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36 Comments on "PR Earned its Place Long Before 2016"


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Sherrilynne Starkie
5 months 27 days ago

You are preaching to the choir here Gini. I’ve thinking a lot about this recently and am working on something big. Watch this space.

5 months 27 days ago

*Applause”* Yes! Well said, Gini! (and forcefully, too.)

Hanna Knowles
Hanna Knowles
5 months 27 days ago

Love this! Even though I just entered the PR world two years ago, I am happy to be here and help shape relationships built upon sound reasoning. One of my first PR professors talked about the importance of making sure you have a place at the decision making table. I think this goes right along with what you are saying. If we don’t have a place at the table, we won’t be seen as a critical piece of the puzzle or be able to prevent less than desirable business decisions.

Anneliz Hannan
Anneliz Hannan
5 months 27 days ago

I’m not going to bring out my high horse and ride my feminist saddle today as her bones are too chilled with such statements but it does make me wonder if I was just a pretty face at the table for two decades! Coffee anyone?;)

5 months 27 days ago

Amen Gini!

Bill Smith

Kevin Nolan
5 months 27 days ago

Well said, Gini! PR has long had a seat at the proverbial table. PESOs for all!


5 months 27 days ago

I kind of hate these discussions because they are kind of silly like ‘What does the agency of the future look like’. Or the lifetime value of a facebook fan.

There used to be silos. Direct Sales. Advertising. PR. Marketing.

Now in my view it has become Direct Sales and Marketing with Advertising, PR, and Marketing under one bucket. The reason is because PR used to be corp comm. Press conferences and releases. Media pitch campaigns. Crisis comm.

Then PR started wanting to play in the other sandboxes…..

5 months 27 days ago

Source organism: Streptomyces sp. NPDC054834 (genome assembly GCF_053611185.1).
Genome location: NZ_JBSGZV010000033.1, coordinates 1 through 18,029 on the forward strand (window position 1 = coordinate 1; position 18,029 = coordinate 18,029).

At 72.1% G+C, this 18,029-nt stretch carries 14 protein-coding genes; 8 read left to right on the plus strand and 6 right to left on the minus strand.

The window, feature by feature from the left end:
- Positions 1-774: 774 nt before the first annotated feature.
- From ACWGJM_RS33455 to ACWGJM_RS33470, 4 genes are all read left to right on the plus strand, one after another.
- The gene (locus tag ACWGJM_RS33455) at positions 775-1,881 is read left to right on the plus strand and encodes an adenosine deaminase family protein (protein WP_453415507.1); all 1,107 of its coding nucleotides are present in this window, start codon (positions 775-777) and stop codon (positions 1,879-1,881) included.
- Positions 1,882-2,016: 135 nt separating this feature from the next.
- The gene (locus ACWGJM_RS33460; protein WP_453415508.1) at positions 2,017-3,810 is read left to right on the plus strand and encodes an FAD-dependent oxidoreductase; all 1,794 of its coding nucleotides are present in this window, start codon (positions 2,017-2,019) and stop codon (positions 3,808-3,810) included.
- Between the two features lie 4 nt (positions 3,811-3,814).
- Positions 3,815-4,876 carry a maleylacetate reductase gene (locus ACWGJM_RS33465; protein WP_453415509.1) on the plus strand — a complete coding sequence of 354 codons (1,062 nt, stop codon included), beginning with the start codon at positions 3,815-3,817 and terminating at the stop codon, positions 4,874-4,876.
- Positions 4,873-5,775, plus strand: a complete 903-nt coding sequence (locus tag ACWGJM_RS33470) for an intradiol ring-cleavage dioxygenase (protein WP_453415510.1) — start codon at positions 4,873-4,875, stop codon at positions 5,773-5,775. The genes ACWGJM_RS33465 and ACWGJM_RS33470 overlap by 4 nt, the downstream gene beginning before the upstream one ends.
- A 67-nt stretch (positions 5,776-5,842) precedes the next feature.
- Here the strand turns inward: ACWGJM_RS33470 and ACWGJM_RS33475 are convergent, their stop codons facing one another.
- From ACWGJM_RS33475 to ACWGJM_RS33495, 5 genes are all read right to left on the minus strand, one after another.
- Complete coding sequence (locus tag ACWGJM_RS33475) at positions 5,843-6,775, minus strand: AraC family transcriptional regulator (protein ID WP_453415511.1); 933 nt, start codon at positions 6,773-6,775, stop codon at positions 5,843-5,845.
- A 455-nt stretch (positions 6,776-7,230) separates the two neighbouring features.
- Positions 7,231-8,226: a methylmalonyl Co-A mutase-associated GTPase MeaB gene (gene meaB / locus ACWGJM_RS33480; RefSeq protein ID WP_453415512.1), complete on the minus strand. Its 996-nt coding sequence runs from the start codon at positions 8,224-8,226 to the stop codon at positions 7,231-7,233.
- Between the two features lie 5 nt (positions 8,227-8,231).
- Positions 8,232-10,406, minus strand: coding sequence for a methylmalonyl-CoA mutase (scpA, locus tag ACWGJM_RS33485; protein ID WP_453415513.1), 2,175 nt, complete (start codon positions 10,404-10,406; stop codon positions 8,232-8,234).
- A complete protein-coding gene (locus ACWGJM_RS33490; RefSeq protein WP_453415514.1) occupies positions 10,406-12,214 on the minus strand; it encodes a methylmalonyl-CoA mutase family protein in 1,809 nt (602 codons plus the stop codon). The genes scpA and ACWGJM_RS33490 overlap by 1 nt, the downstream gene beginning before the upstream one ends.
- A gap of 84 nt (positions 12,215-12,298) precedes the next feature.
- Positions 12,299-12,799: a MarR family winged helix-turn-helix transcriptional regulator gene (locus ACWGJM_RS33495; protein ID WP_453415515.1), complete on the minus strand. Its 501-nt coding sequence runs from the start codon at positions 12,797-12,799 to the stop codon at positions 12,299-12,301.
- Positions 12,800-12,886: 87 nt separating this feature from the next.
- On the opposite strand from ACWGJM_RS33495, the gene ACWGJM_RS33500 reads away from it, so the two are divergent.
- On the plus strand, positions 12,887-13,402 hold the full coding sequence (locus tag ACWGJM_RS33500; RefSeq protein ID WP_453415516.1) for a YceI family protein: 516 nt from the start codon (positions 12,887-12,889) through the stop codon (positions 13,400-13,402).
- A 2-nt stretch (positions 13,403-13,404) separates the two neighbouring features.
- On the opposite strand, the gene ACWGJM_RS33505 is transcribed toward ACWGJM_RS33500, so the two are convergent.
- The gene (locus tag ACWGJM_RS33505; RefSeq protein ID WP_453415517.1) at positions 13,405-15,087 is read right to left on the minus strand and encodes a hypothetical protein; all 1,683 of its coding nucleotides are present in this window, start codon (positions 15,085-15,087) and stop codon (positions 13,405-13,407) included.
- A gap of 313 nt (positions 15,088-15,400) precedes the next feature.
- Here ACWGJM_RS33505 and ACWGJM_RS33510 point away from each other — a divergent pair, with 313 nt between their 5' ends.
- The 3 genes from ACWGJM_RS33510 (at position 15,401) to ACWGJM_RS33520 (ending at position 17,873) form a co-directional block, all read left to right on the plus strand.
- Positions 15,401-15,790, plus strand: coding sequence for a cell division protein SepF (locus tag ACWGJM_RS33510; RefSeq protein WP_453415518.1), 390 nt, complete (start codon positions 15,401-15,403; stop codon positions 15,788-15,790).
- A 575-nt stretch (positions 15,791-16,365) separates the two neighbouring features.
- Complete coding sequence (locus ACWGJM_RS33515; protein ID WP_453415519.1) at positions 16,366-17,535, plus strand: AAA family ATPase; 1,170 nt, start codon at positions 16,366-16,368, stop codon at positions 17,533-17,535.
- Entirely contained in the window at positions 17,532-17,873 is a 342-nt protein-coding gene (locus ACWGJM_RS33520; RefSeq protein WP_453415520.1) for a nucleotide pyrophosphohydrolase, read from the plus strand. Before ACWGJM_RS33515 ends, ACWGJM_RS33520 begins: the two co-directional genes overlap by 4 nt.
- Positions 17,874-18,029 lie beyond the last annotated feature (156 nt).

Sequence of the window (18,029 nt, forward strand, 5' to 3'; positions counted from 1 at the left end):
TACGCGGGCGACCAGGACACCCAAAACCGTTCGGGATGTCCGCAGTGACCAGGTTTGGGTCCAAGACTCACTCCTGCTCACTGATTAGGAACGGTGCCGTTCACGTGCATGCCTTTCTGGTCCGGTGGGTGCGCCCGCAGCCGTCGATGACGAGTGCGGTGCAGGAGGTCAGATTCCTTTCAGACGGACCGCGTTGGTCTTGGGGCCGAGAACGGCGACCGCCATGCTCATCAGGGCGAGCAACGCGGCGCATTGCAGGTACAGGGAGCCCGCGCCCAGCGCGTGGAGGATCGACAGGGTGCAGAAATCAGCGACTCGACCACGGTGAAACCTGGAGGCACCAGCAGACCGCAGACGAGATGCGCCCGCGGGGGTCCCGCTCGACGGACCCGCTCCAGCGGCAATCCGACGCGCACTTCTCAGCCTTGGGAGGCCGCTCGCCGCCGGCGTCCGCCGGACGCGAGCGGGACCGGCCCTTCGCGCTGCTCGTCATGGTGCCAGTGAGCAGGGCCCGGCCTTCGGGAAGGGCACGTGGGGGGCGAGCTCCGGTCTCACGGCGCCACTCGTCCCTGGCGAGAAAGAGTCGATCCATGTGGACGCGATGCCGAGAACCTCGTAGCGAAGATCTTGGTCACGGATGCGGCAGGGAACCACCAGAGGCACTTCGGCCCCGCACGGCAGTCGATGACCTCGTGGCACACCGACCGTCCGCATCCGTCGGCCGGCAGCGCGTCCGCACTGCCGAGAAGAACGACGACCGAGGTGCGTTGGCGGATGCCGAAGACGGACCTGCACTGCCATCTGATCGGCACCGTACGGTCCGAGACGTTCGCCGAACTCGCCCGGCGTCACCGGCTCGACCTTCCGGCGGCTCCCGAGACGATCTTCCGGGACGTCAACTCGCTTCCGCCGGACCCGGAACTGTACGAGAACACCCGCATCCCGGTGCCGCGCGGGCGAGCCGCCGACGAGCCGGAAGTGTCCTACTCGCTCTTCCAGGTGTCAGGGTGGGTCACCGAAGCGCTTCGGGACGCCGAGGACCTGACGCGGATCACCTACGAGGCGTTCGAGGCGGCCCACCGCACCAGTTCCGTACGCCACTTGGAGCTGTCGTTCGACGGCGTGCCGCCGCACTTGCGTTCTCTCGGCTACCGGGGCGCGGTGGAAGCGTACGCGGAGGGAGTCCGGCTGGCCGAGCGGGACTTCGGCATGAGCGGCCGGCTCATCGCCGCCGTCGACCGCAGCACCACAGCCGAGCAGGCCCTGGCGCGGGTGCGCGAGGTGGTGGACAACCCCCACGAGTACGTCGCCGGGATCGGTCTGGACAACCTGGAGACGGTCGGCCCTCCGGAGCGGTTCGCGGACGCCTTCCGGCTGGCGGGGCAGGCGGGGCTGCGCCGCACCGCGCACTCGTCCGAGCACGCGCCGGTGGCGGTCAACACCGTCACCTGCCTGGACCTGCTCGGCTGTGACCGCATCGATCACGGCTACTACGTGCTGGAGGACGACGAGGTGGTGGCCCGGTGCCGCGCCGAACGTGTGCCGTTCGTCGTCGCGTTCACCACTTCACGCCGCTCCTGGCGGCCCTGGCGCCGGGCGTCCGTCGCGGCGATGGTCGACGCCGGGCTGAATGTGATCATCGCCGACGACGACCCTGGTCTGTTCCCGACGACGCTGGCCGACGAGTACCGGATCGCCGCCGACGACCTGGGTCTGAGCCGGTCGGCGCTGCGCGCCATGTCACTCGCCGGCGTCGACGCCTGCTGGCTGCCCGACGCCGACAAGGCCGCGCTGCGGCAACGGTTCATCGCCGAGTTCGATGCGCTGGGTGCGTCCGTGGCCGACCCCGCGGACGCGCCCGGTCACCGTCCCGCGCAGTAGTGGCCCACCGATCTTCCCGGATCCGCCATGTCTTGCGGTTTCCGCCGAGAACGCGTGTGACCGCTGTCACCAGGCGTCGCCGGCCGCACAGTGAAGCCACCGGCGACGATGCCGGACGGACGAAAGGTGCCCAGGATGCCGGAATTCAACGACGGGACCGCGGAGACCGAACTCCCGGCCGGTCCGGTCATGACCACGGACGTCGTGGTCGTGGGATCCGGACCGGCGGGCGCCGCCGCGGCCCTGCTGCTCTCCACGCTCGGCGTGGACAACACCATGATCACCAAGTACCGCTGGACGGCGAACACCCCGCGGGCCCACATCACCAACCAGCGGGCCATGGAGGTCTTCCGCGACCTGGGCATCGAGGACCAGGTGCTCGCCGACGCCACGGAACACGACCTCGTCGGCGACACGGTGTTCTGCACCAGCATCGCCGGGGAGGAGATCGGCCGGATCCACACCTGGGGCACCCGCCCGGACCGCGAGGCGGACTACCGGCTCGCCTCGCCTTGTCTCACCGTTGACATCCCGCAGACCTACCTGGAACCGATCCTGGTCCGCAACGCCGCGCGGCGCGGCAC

Chaaaaaarge! You go get ’em!

So, is this something you really only see with larger corporations? Strikes me as one of those “it’s really hard to turn a cruise ship on a dime” situations. Well, that and the “claiming” of territory between departments has to be, uh, “fun” within a large company. Heck, it’s interesting even in small companies…

Also, CES is the first week of January, I know you’re excited for Birthday Month, but don’t get too far ahead of yourself.

5 months 27 days ago
Can I get an amen? “At the center of all of that is where PR leads…and has always led. It’s in building trust, in building relationships, and in building authenticity. Those three things are why people buy.” Awareness -> Interest -> Evaluation -> Trial -> Adoption. The linking arrow in that process is the trust factor. Which won’t be present without a stable relationship built on real humans, feelings and thoughts. And if there isn’t trust, there’s no linking arrow – and then you have a broken string of words that don’t mean anything to anyone. I’m convinced getting over… Read more »
Travis Peterson
Travis Peterson
5 months 27 days ago

I’m pinning up the entire last section of this post to MY wall. Recipe for PR greatness.

Davina Brewer
5 months 27 days ago
Read that piece, thought much the same – it’s not PR it’s the org that always needed PR at the table, finally realizes it. For those of us doing integrated PR beyond publicity and sales, public relations has always been about relationships, about developing culture and reputation that strategically position an organization in ways that drive business goals. As to the ‘why people buy’ I think it’s a bit more simple, and complicated. What separates money from my wallet is 2 things: needs and wants. We need shelter, clothes, food. Simple. We want what we consider nicer, prettier, tastier, healthier,… Read more »
Roger Friedensen
5 months 27 days ago

Yes, yes, yes.

That is all.


Brendon Shank
5 months 25 days ago

YUP. Agree with all of this.

Though let’s applaud the latecomers, too. The fact of the matter is that there are plenty of organizations, agencies and companies that have yet to get as far as Coldwell Banker just did. We just don’t notice them anymore because they’re getting relegated to the long, sad tail of easily ignored (and low ROI) tactics.

It’s up to us to frame PR in a way that embraces the PESO model and demonstrates results. If not us, someone else will frame it for us. And we won’t like it.